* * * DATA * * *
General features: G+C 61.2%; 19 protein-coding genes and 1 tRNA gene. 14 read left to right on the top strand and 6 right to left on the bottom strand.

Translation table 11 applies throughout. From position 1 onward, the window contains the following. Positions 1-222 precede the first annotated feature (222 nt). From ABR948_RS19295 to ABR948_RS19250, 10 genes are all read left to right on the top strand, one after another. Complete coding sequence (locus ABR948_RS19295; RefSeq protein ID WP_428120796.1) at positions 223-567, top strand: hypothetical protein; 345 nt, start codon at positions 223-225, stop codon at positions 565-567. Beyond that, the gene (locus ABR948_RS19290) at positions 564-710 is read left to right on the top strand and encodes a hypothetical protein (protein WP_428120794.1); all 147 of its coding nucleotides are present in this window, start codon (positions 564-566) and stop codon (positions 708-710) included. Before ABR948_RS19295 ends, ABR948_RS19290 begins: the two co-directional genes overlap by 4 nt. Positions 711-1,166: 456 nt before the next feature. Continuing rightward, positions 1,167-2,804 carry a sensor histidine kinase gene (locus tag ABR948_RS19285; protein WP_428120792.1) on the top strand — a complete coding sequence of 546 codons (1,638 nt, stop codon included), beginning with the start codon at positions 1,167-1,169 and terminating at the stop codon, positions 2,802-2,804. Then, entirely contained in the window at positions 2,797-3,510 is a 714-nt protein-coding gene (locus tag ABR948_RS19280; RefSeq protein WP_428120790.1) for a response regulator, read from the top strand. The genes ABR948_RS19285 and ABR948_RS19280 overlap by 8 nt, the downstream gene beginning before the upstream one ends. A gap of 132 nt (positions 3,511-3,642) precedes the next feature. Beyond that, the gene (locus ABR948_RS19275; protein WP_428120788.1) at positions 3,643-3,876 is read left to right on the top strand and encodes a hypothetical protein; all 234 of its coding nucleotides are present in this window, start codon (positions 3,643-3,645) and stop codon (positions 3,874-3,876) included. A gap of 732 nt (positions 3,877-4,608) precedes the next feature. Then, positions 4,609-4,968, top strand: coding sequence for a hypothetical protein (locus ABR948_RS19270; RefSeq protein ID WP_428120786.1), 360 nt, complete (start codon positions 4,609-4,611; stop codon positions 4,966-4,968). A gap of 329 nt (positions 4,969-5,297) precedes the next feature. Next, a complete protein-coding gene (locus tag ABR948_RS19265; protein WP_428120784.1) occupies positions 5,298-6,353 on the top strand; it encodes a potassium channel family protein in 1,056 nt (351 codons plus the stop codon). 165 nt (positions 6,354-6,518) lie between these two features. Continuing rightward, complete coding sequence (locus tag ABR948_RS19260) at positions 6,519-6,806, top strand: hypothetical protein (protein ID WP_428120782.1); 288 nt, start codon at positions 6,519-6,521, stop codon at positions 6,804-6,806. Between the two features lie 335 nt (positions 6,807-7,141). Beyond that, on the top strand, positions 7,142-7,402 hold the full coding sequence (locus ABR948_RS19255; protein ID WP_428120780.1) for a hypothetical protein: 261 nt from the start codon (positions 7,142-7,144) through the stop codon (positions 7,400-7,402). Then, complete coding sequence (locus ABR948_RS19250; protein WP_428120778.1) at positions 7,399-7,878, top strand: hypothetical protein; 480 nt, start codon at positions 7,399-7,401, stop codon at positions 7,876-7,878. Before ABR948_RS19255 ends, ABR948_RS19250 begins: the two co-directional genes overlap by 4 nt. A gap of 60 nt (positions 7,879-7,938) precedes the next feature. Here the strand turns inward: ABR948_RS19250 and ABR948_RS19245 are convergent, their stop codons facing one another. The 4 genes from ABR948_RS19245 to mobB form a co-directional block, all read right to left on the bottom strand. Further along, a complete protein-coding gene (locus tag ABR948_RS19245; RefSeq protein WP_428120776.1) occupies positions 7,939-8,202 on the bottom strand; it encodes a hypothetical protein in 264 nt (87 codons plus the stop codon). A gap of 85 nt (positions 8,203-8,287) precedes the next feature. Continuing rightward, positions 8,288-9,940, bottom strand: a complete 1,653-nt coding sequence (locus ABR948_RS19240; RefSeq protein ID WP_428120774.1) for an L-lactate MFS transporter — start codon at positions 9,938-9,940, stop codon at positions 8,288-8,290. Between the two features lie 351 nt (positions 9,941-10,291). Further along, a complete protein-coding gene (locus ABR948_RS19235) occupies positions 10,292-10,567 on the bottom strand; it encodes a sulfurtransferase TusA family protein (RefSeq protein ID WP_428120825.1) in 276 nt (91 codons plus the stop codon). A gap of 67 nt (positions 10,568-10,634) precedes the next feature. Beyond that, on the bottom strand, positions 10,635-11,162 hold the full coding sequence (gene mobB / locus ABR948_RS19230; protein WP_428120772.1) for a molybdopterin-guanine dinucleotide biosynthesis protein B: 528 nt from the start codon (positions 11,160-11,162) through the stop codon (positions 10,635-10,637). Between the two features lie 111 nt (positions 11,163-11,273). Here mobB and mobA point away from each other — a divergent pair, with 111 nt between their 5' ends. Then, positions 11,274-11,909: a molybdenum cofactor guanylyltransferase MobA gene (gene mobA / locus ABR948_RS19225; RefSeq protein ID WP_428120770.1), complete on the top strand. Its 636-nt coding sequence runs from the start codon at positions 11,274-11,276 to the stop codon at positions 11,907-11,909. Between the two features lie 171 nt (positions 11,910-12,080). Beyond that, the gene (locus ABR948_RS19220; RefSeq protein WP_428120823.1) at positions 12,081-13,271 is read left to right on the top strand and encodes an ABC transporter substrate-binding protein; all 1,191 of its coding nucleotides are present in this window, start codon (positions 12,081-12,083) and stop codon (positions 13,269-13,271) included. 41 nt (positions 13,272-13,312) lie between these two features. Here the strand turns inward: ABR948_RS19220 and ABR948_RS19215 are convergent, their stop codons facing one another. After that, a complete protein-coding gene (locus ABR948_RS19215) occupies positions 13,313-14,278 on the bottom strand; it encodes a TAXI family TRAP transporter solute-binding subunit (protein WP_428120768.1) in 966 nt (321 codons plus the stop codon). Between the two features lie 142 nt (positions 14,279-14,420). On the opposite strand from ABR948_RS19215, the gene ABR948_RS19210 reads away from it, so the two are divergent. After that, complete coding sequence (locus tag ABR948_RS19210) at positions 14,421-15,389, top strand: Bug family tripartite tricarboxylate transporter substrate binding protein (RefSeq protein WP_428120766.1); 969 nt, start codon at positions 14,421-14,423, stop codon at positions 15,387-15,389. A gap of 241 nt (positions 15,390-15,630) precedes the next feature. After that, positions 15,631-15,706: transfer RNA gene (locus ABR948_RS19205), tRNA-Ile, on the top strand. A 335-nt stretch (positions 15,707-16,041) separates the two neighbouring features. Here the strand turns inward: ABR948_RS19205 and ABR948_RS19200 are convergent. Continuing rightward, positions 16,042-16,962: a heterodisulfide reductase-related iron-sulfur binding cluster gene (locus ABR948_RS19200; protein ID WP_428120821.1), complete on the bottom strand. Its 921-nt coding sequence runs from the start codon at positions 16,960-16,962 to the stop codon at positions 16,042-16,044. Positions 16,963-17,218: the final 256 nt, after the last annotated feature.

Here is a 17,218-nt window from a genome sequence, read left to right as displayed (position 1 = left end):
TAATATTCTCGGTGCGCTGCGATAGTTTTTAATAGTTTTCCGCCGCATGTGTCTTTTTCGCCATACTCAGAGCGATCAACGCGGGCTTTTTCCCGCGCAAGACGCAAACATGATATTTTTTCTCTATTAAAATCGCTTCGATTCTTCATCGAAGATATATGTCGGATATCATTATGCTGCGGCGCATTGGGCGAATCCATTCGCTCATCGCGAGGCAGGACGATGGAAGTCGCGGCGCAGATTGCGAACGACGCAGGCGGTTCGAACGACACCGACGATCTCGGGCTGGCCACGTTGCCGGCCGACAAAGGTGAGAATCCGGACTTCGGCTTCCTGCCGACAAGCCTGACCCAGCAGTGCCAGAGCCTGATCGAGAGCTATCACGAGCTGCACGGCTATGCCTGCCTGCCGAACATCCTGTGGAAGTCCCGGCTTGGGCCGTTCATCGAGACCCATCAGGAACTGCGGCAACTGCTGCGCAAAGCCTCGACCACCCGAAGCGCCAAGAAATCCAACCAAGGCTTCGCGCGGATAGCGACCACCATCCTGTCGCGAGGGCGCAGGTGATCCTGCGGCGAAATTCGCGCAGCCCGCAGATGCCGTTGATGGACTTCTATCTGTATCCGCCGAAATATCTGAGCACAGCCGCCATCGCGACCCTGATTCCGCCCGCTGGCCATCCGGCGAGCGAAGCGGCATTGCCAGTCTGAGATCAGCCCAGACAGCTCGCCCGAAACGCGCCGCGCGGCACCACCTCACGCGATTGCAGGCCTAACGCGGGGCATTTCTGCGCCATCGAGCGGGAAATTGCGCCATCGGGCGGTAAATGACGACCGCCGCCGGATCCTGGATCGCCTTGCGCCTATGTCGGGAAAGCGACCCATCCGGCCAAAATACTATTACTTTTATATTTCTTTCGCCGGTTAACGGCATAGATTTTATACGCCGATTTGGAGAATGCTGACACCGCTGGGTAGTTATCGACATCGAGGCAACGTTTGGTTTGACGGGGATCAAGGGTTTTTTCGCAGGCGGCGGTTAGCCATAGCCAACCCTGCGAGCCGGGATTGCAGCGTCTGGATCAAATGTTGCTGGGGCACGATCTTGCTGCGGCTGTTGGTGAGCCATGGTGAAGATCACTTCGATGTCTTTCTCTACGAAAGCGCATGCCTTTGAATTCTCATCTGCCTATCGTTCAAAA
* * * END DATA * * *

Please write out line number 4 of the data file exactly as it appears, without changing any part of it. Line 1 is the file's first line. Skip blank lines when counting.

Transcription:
TAATATTCTCGGTGCGCTGCGATAGTTTTTAATAGTTTTCCGCCGCATGTGTCTTTTTCGCCATACTCAGAGCGATCAACGCGGGCTTTTTCCCGCGCAAGACGCAAACATGATATTTTTTCTCTATTAAAATCGCTTCGATTCTTCATCGAAGATATATGTCGGATATCATTATGCTGCGGCGCATTGGGCGAATCCATTCGCTCATCGCGAGGCAGGACGATGGAAGTCGCGGCGCAGATTGCGAACGACGCAGGCGGTTCGAACGACACCGACGATCTCGGGCTGGCCACGTTGCCGGCCGACAAAGGTGAGAATCCGGACTTCGGCTTCCTGCCGACAAGCCTGACCCAGCAGTGCCAGAGCCTGATCGAGAGCTATCACGAGCTGCACGGCTATGCCTGCCTGCCGAACATCCTGTGGAAGTCCCGGCTTGGGCCGTTCATCGAGACCCATCAGGAACTGCGGCAACTGCTGCGCAAAGCCTCGACCACCCGAAGCGCCAAGAAATCCAACCAAGGCTTCGCGCGGATAGCGACCACCATCCTGTCGCGAGGGCGCAGGTGATCCTGCGGCGAAATTCGCGCAGCCCGCAGATGCCGTTGATGGACTTCTATCTGTATCCGCCGAAATATCTGAGCACAGCCGCCATCGCGACCCTGATTCCGCCCGCTGGCCATCCGGCGAGCGAAGCGGCATTGCCAGTCTGAGATCAGCCCAGACAGCTCGCCCGAAACGCGCCGCGCGGCACCACCTCACGCGATTGCAGGCCTAACGCGGGGCATTTCTGCGCCATCGAGCGGGAAATTGCGCCATCGGGCGGTAAATGACGACCGCCGCCGGATCCTGGATCGCCTTGCGCCTATGTCGGGAAAGCGACCCATCCGGCCAAAATACTATTACTTTTATATTTCTTTCGCCGGTTAACGGCATAGATTTTATACGCCGATTTGGAGAATGCTGACACCGCTGGGTAGTTATCGACATCGAGGCAACGTTTGGTTTGACGGGGATCAAGGGTTTTTTCGCAGGCGGCGGTTAGCCATAGCCAACCCTGCGAGCCGGGATTGCAGCGTCTGGATCAAATGTTGCTGGGGCACGATCTTGCTGCGGCTGTTGGTGAGCCATGGTGAAGATCACTTCGATGTCTTTCTCTACGAAAGCGCATGCCTTTGAATTCTCATCTGCCTATCGTTCAAAA